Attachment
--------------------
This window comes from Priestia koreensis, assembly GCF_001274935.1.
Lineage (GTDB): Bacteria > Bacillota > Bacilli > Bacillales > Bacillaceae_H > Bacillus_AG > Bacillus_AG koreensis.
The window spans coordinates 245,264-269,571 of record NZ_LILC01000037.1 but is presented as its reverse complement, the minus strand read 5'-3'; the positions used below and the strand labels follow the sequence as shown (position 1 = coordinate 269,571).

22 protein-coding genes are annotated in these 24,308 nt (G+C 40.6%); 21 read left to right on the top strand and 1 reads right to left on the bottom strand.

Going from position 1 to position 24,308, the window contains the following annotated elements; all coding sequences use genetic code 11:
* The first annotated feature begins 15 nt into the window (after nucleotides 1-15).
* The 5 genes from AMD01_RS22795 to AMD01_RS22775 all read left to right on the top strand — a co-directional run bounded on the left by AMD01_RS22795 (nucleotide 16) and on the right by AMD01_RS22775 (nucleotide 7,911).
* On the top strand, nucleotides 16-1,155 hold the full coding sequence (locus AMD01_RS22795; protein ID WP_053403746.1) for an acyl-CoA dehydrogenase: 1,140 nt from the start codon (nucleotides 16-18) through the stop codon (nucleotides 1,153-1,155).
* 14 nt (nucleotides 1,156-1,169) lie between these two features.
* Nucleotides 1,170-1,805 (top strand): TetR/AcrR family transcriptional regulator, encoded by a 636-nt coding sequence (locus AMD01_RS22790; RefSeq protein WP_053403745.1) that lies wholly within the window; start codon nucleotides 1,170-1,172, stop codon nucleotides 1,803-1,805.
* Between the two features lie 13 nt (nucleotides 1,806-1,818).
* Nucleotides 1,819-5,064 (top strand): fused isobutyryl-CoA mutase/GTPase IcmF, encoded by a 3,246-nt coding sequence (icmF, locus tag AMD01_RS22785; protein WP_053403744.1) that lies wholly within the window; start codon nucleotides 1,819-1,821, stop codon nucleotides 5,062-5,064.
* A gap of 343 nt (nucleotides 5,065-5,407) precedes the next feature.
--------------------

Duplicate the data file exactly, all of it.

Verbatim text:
This window comes from Priestia koreensis, assembly GCF_001274935.1.
Lineage (GTDB): Bacteria > Bacillota > Bacilli > Bacillales > Bacillaceae_H > Bacillus_AG > Bacillus_AG koreensis.
The window spans coordinates 245,264-269,571 of record NZ_LILC01000037.1 but is presented as its reverse complement, the minus strand read 5'-3'; the positions used below and the strand labels follow the sequence as shown (position 1 = coordinate 269,571).

22 protein-coding genes are annotated in these 24,308 nt (G+C 40.6%); 21 read left to right on the top strand and 1 reads right to left on the bottom strand.

Going from position 1 to position 24,308, the window contains the following annotated elements; all coding sequences use genetic code 11:
* The first annotated feature begins 15 nt into the window (after nucleotides 1-15).
* The 5 genes from AMD01_RS22795 to AMD01_RS22775 all read left to right on the top strand — a co-directional run bounded on the left by AMD01_RS22795 (nucleotide 16) and on the right by AMD01_RS22775 (nucleotide 7,911).
* On the top strand, nucleotides 16-1,155 hold the full coding sequence (locus AMD01_RS22795; protein ID WP_053403746.1) for an acyl-CoA dehydrogenase: 1,140 nt from the start codon (nucleotides 16-18) through the stop codon (nucleotides 1,153-1,155).
* 14 nt (nucleotides 1,156-1,169) lie between these two features.
* Nucleotides 1,170-1,805 (top strand): TetR/AcrR family transcriptional regulator, encoded by a 636-nt coding sequence (locus AMD01_RS22790; RefSeq protein WP_053403745.1) that lies wholly within the window; start codon nucleotides 1,170-1,172, stop codon nucleotides 1,803-1,805.
* Between the two features lie 13 nt (nucleotides 1,806-1,818).
* Nucleotides 1,819-5,064 (top strand): fused isobutyryl-CoA mutase/GTPase IcmF, encoded by a 3,246-nt coding sequence (icmF, locus tag AMD01_RS22785; protein WP_053403744.1) that lies wholly within the window; start codon nucleotides 1,819-1,821, stop codon nucleotides 5,062-5,064.
* A gap of 343 nt (nucleotides 5,065-5,407) precedes the next feature.